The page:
Abstract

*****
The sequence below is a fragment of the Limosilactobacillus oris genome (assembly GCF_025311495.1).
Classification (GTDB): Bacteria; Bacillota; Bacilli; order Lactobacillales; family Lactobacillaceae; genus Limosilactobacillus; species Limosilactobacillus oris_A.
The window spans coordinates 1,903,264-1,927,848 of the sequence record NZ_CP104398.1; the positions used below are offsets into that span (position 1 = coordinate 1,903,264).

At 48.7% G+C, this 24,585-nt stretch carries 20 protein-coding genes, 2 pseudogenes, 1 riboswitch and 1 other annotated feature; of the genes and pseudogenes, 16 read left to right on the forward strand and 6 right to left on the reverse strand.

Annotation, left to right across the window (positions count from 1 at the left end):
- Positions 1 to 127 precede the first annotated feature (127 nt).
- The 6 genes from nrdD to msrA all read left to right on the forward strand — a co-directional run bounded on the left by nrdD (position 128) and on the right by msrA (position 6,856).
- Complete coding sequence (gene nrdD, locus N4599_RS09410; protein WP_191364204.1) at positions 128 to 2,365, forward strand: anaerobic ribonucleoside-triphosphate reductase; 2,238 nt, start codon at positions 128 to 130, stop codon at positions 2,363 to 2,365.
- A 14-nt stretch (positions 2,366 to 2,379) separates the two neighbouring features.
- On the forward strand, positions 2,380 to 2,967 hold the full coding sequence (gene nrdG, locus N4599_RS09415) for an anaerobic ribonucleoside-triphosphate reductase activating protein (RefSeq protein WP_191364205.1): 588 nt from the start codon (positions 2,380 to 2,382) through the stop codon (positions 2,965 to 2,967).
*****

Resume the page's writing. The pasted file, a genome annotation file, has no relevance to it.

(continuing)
A new model is proposed for the depositional environment of the Green River Formation of Wyoming, which is based on a combination of lake and playa environments. We propose that oil shales and trona beds accumulated in shallow lakes which were fringed by large playa flats. In these playa flats alkaline brines evolved through evaporation and precipitation of calcium carbonate and protodolomite in the capillary zone near the ground-water table. Dolomitic mudstones, marlstones, and calcareous and siliciclastic sandstones were the products of occasional floods on the playa; chief evidence consists of the assemblage of sedimentary structures found in these rocks, indicating frequent exposure to air, strong shallow-water currents, transport, and resedimentation. The playa-lake model leads to a more consistent picture of the hydrology, brine evolution, mineral formation, and sedimentation in the Green River basins than the previously accepted stratified lake concept.

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